Hey, it’s Brooke. Long time, no write. I’m not going to make excuses like Dan – cause let’s be honest, this isn’t my blog and I owe you people nothing. But today, I thought I’d write. Is it because my new position in corporate American is slowly sucking out of my soul? No, I love my job. Go team! It’s because sometimes people need a creative outlet where they can say things like cock-sucking, motherfucking whore bag, and not be censored, you know? Also, I’m so happy! To be engaged. And I wanted to share my first bride-ish experience: dress shopping.
See, every little girl dreams of getting married. Except me. I dreamed of living alone in a massive hotel suite, where I was beautiful, famous, and fascinatingly eccentric (a cross between Greta Garbo and Miss Havisham). And I had teams of servants would bring me anything I wanted, and I’d never have to make my bed. Ever. As I got older, I always prided myself on being a non-girlie girl. Not that I don’t like clothes and shoes – I do. But I don’t want to spend the day chitchatting with a girlfriend about her fight with some other girlfriend while shopping for said clothes and shoes. I want to drink scotch and shop online. So the idea of planning a wedding seemed, hmm, not fun. Daunting. Horrible.
Why not elope, you ask. There was just one problem. No, it was not Dan’s mom, who said to me a year ago, “I’m not sure what’s taking so long, but if you guys want to elope I support you.” Nor was it my dad, who when I call to say I have news, always shouts with joy, “You’re pregnant!” No, there was no family pressure. But here’s the thing: I like the nightlife. I like to boogie. And while the idea of picking out tablecloths or discussing the seasonal availability of hydrangeas makes me want to die, I did, it turns out, want to commemorate our marriage with more than a celebratory smoke and a pocket pair at the poker table.
So we decide to have a wedding. And I tell friend Kristen, who I wouldn’t call a girlie girl (because she reads this), but I will say that her boyfriend once walked in on her stuffing wedding magazines under the couch like fetish porn. So the lovely Kristen sets up some wedding dress appointments (did you know you need an appointment to shop for a wedding dress? I did not). And I reluctantly meet her and friend Jess on a Saturday at a wedding dress shop. I walk in to the showroom: lace, chiffon, white clouds of tulle for miles – it’s a billowing sea of estrogen. They take us into the private dressing room, with the three way mirror and the pedestal and flatteringly lighting. The dress consultant (real person, real job) gives me a white corset to change into. Then she and my pals go raid the showroom. I sit sullenly in the dressing room, wearing my corset like a half-dressed Bridal Barbie.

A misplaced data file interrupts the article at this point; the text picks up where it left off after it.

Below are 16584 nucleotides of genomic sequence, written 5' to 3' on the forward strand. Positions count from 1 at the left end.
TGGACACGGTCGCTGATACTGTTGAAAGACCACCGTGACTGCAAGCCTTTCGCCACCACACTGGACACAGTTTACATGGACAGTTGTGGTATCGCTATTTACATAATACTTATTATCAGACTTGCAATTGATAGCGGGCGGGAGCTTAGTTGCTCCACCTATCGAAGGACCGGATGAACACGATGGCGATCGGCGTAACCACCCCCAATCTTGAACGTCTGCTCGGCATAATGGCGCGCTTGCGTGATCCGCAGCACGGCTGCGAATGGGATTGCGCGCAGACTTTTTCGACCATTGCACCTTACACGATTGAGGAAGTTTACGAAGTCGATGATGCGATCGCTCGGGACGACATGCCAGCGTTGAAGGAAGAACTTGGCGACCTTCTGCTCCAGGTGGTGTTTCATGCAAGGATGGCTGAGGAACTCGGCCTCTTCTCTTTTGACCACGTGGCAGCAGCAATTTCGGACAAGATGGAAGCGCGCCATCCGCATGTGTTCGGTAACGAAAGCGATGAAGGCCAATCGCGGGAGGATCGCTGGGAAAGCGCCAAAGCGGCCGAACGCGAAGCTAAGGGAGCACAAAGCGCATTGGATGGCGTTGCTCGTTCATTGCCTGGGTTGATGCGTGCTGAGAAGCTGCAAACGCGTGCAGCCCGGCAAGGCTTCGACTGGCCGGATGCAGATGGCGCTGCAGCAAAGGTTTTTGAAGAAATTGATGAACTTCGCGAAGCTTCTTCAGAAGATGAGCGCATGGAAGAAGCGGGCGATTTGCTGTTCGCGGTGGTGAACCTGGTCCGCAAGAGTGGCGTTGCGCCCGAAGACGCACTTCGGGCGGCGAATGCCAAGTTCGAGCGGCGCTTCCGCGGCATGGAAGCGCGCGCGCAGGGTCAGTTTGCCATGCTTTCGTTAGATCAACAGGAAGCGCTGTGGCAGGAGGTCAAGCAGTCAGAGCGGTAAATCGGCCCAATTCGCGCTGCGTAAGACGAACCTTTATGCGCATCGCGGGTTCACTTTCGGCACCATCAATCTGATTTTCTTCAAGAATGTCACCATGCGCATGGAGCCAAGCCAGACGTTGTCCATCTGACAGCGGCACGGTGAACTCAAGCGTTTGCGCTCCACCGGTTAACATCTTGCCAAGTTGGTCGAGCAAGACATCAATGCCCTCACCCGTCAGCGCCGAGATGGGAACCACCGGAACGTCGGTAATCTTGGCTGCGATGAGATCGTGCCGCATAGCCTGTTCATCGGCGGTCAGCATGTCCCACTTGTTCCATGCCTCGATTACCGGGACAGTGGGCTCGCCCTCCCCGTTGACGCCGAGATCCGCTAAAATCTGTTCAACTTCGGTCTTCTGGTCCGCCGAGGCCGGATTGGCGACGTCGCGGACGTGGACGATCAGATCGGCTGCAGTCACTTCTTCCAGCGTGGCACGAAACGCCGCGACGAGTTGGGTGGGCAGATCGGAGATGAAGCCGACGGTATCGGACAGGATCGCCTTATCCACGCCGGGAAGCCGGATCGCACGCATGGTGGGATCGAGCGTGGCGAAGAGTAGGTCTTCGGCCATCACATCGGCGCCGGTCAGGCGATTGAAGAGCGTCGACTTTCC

Ten minutes later, three giddy girls return with cascades of white fabric – and it begins. I step into the first gown. The consultant clips me in (they use industrial-strength clothing pins). I slowly, carefully, get up on the pedestal and turn to face the mirror. And that’s when it happens. I am a princess! I am a beautiful, magical princess. I want to melt into the sweet, soft petals of silk. I want to prance around while holding the train in my hands. And more than anything, I want every ex-boyfriend I’ve ever had to walk in at that moment and see me – this me! this perfect me! – forever washing away his previous image of me screaming and throwing my cell phone at him. This is the effect of trying on a wedding dress.
You suddenly, shockingly, become that girl.
But don't worry – while you can’t take the dress out of the girl, you can take the girl out of the dress. You know, for sex. (Bam, I still got it.)